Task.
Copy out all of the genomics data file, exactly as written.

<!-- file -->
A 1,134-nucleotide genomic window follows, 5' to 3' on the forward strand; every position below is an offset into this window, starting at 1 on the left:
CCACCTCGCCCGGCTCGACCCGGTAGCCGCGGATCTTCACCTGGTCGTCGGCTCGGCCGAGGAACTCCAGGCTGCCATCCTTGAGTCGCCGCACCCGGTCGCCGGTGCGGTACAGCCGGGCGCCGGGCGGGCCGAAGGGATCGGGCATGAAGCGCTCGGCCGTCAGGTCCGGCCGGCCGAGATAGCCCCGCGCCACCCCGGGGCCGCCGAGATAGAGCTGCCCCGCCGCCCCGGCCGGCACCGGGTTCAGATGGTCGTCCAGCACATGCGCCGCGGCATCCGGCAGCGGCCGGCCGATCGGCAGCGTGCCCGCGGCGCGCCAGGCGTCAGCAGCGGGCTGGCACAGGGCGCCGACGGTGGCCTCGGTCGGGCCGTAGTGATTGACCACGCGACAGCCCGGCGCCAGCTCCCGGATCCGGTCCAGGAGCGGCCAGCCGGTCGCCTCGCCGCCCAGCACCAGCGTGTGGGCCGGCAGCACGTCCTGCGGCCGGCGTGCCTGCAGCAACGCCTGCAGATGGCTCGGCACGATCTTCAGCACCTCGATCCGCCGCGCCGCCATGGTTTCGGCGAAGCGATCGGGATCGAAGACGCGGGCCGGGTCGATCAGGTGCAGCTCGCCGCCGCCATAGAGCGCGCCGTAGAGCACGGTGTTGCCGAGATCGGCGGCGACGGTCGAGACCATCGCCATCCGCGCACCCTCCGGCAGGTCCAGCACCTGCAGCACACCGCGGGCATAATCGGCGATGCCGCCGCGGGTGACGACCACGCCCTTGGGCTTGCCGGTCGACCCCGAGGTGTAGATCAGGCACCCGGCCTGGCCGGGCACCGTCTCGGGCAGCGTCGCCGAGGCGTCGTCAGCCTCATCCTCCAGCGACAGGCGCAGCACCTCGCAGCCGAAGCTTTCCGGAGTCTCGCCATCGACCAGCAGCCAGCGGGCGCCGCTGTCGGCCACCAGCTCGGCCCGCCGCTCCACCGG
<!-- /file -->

A 1,134-nucleotide genomic window follows, 5' to 3' on the forward strand; every position below is an offset into this window, starting at 1 on the left:
CCACCTCGCCCGGCTCGACCCGGTAGCCGCGGATCTTCACCTGGTCGTCGGCTCGGCCGAGGAACTCCAGGCTGCCATCCTTGAGTCGCCGCACCCGGTCGCCGGTGCGGTACAGCCGGGCGCCGGGCGGGCCGAAGGGATCGGGCATGAAGCGCTCGGCCGTCAGGTCCGGCCGGCCGAGATAGCCCCGCGCCACCCCGGGGCCGCCGAGATAGAGCTGCCCCGCCGCCCCGGCCGGCACCGGGTTCAGATGGTCGTCCAGCACATGCGCCGCGGCATCCGGCAGCGGCCGGCCGATCGGCAGCGTGCCCGCGGCGCGCCAGGCGTCAGCAGCGGGCTGGCACAGGGCGCCGACGGTGGCCTCGGTCGGGCCGTAGTGATTGACCACGCGACAGCCCGGCGCCAGCTCCCGGATCCGGTCCAGGAGCGGCCAGCCGGTCGCCTCGCCGCCCAGCACCAGCGTGTGGGCCGGCAGCACGTCCTGCGGCCGGCGTGCCTGCAGCAACGCCTGCAGATGGCTCGGCACGATCTTCAGCACCTCGATCCGCCGCGCCGCCATGGTTTCGGCGAAGCGATCGGGATCGAAGACGCGGGCCGGGTCGATCAGGTGCAGCTCGCCGCCGCCATAGAGCGCGCCGTAGAGCACGGTGTTGCCGAGATCGGCGGCGACGGTCGAGACCATCGCCATCCGCGCACCCTCCGGCAGGTCCAGCACCTGCAGCACACCGCGGGCATAATCGGCGATGCCGCCGCGGGTGACGACCACGCCCTTGGGCTTGCCGGTCGACCCCGAGGTGTAGATCAGGCACCCGGCCTGGCCGGGCACCGTCTCGGGCAGCGTCGCCGAGGCGTCGTCAGCCTCATCCTCCAGCGACAGGCGCAGCACCTCGCAGCCGAAGCTTTCCGGAGTCTCGCCATCGACCAGCAGCCAGCGGGCGCCGCTGTCGGCCACCAGCTCGGCCCGCCGCTCCACCGG